"The Prettiest Thing You Can Wear For Me Today Is A Smile." Parting Advice from My Nan.

My Mom unearthed and gave me this 
photo on my visit to NL in May 2011.
I had forgotten it was ever taken.
This was the last picture ever taken with my grandparents.  It was Summer 2002, and the last day of my annual visit to Newfoundland.  I remember my grandmother was crying just minutes before because she felt a sense of urgency to take a formal picture with me before I left.  I was resisting her like the spoiled child I was, actually I was a whiny 25 year old. "I'm wearing denim shorts Nan! I would have fixed my hair and make up, and worn something nicer."  

Pop wasn't any more thrilled about the picture than I was, and his expression says A LOT.  He was usually quick to smile, and always had a joke, though it was hard to understand as he rarely ever wore his teeth.  Nan's advice that day: "Life brings surprises when the only thing you can control is your attitude. The prettiest thing you can wear for me today is your smile."

My Pop passed suddenly from an aneurysm in March 2003.  Nan was taken from us a year later.  A Cancer diagnosis came in late April 2004, she was given 6 weeks to live.  The doctors didn't know my Nan.  She said she wasn't going anywhere before her Birthday.  I had the honor of spending a month with her.  From her make-shift bed on the living room couch, I watched her call friends, neighbours, family, long lost acquaintances.  Why?  She didn't call to whine or complain about her failing health.  Each conversation ended with; "I just want you to know you are loved.  I love you, and God loves you. I hope to see you in heaven someday. Good-bye."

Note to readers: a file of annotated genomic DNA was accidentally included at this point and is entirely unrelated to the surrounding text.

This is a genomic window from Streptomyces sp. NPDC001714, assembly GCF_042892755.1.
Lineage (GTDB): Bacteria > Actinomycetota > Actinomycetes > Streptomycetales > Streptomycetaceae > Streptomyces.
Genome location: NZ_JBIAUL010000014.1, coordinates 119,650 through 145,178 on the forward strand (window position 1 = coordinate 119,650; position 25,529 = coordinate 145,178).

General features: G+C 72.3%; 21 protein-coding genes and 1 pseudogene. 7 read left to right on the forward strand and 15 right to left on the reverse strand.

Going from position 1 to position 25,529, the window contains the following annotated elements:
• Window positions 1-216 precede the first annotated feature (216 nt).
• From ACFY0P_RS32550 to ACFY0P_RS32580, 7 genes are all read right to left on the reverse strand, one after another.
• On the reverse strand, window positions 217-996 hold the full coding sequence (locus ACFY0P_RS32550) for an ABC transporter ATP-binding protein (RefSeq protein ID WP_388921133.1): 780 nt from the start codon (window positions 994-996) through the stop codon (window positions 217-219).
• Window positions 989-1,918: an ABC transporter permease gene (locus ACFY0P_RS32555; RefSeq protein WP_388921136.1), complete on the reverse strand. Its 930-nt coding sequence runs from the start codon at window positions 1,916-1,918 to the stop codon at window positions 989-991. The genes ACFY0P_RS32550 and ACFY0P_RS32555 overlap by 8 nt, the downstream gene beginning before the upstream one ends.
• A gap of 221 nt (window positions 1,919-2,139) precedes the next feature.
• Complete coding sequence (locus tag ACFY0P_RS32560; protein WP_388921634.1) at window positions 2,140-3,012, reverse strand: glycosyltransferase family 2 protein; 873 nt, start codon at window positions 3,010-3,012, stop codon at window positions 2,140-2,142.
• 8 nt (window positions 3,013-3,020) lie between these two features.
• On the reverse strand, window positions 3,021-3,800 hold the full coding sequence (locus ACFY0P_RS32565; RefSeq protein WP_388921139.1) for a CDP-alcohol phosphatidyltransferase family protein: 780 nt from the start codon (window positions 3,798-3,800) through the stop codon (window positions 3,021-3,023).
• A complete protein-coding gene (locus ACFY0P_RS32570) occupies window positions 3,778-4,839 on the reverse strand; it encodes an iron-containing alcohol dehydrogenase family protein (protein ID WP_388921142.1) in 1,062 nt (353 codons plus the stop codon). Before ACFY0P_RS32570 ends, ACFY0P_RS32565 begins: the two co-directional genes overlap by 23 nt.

My Nan was laid to rest on her Birthday in September 2004.  She lived more than twice as long as the doctors expected, without treatment.  Long enough to teach me: Take every picture like it is your last.  End each conversation as though it can make a difference in eternity.  

October is a month to remember and celebrate those who are facing cancer, or have already fought the good fight.  For more information or to find support, visit the Canadian Cancer Society today.


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